A Forex View From Afar

A Trader's Look At A Trader's Life

Forex Analysis

Recession in Europe Oh, really?

Written by A Forex View From Afar on Monday, September 15, 2008

Recession in Europe Oh, really?

It has been discussed previously that the Euro-area does not have precise definitions of a recession. As such, analyst and economist have “imported” from the other side of the pond the rule of the thumb when it comes to declaring a recession: two or more consecutive quarters with negative GDP growth. However, NBER, the organization which provides the start and end dates for any recession in the U.S., defines a recession as “a significant decline in economic activity spread across the economy, lasting more than a few months, normally visible in real GDP, real income, employment, industrial production, and wholesale-retail sales”. From that point of view, the ‘two negative quarters’ read is a little too subjective to call for a recession, especially in the current environment.

Judging from the official definition of a recession, the question may be how close the Euro-zone looks to be to having a recession. In the euro-area, unemployment has been in a clear downtrend for more three years, dropping from 9% to 7.1% over this period. Nevertheless, the recent releases showed a slight increase in the unemployment rate. The latest read, for July saw a 7.3% number, with the biggest rise in unemployment seen in Spain and Ireland, the areas famous for their housing boom and bust. This really points to a dynamic labor market, rather than a recessionary outlook.

The money supply numbers, the M3, is up over 9% from one year earlier. This year the growth rate had reached a little over 12%, the highest rate touched since the 80’s. Even if the growth rate has been tempered there is still very strong growth in money supply in the Euro area, a fact regularly cited in the ECB’s press conference and speeches. Going further, the investment rate of non-financial corporations is unaffected, remaining stable at 23.2%, and rising since 2003. Non-financial corporations’ profits share had reached risen almost 39%, slightly dipping from the end of 2007. These show corporations still are resilient to some extent to the global slowdown.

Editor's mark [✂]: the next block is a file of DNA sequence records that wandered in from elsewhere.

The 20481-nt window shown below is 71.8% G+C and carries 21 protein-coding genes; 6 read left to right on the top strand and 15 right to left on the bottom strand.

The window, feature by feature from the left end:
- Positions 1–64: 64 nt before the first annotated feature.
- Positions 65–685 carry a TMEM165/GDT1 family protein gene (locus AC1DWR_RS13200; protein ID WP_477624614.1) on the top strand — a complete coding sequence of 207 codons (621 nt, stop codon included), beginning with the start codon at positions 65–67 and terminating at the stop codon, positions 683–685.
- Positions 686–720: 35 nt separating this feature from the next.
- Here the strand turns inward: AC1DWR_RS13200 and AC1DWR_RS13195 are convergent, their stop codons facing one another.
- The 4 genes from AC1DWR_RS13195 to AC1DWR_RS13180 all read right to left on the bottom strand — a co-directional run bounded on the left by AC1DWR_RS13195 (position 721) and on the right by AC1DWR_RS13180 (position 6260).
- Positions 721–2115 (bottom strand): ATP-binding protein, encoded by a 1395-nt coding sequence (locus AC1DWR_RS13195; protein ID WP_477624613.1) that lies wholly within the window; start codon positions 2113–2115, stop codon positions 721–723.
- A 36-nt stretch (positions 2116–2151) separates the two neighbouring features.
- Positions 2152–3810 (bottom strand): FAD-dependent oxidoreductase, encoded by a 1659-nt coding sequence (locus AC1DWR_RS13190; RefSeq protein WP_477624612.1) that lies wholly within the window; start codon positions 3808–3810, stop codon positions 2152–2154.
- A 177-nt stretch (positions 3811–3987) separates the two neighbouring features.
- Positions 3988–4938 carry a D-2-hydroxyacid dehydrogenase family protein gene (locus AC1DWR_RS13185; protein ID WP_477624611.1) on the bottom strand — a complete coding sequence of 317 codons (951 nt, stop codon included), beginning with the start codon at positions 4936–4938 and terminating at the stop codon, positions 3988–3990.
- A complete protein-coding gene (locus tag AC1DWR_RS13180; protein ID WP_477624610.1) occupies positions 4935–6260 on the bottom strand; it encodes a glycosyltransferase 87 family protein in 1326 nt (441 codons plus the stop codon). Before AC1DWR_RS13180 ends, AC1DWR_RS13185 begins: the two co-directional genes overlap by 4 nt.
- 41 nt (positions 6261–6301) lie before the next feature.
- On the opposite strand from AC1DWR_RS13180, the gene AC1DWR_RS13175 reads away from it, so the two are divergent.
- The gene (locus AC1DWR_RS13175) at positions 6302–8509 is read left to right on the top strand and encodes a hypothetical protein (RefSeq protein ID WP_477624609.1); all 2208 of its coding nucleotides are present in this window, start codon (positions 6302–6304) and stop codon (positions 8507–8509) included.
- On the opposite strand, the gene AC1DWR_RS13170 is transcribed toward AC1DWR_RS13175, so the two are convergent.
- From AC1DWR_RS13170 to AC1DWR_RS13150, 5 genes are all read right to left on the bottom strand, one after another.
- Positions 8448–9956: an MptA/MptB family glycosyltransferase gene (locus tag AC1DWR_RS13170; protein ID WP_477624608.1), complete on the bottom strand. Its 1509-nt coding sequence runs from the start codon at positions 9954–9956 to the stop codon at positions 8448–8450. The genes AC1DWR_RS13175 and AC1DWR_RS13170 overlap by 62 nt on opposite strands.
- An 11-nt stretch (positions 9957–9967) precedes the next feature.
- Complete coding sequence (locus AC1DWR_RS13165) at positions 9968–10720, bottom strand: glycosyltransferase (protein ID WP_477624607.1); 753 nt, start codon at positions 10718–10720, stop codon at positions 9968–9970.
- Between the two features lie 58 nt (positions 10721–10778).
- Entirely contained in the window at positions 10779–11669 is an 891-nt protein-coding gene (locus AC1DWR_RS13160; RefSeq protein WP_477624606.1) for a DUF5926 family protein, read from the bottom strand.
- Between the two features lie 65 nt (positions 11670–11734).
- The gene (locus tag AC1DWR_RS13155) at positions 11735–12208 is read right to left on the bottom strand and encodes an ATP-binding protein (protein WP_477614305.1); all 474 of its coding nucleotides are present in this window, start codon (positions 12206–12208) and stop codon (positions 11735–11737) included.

The trend for industrial production in the Euro-area has recently changed. At the beginning of 2008, industrial production topped and now the index has begun sliding lower. In July, industrial production fell 1.7% from one year earlier. This still does not denote a recession it is imminent, but it shows that production output has hit the apex. Overall, the “core” data still shows the Euro-area is far from in a recession. A drop of a little more than 1% from the previous year is nothing to be extremely concerned about in the context of global growth.

The problems in the Euro-area come when we look at the Expectations indexes and surveys. Most of them are near multi-years lows, while others suggest both the manufacturing and service sector expectations are contracting. This can be interpreted as normal because of the global slowdown, but, if things do not start to get on the right path soon those expectations will actually be materialized. Only then we will be able to speak of a recession; until this happens we have a slowdown, but a recession by the book’s definition? Not really.

Related Posts by Categories

  1. 0 comments: Responses to “ Recession in Europe Oh, really? ”

TheLFB Team & The View From Afar Blog

© 2008 A Forex View From a far Trading Blog

Trade Desk View

Fundies and Trading
There is a constant question from some traders as to why anybody would ever need to consider the ‘F’ word when trading. Fundamentals: what is so damaging at looking at both Technical charts and having a Fundamental filter to gauge how many Lots to put on? Why is it that accepting that Technicals give us price points to trade, but Fundamentals determine the direction that we travel is so difficult for some traders to accept? Without a Fundamental Filter very few pure Technical traders would have seen this Dollar move coming today.

Want to subscribe?

Subscribe in a reader.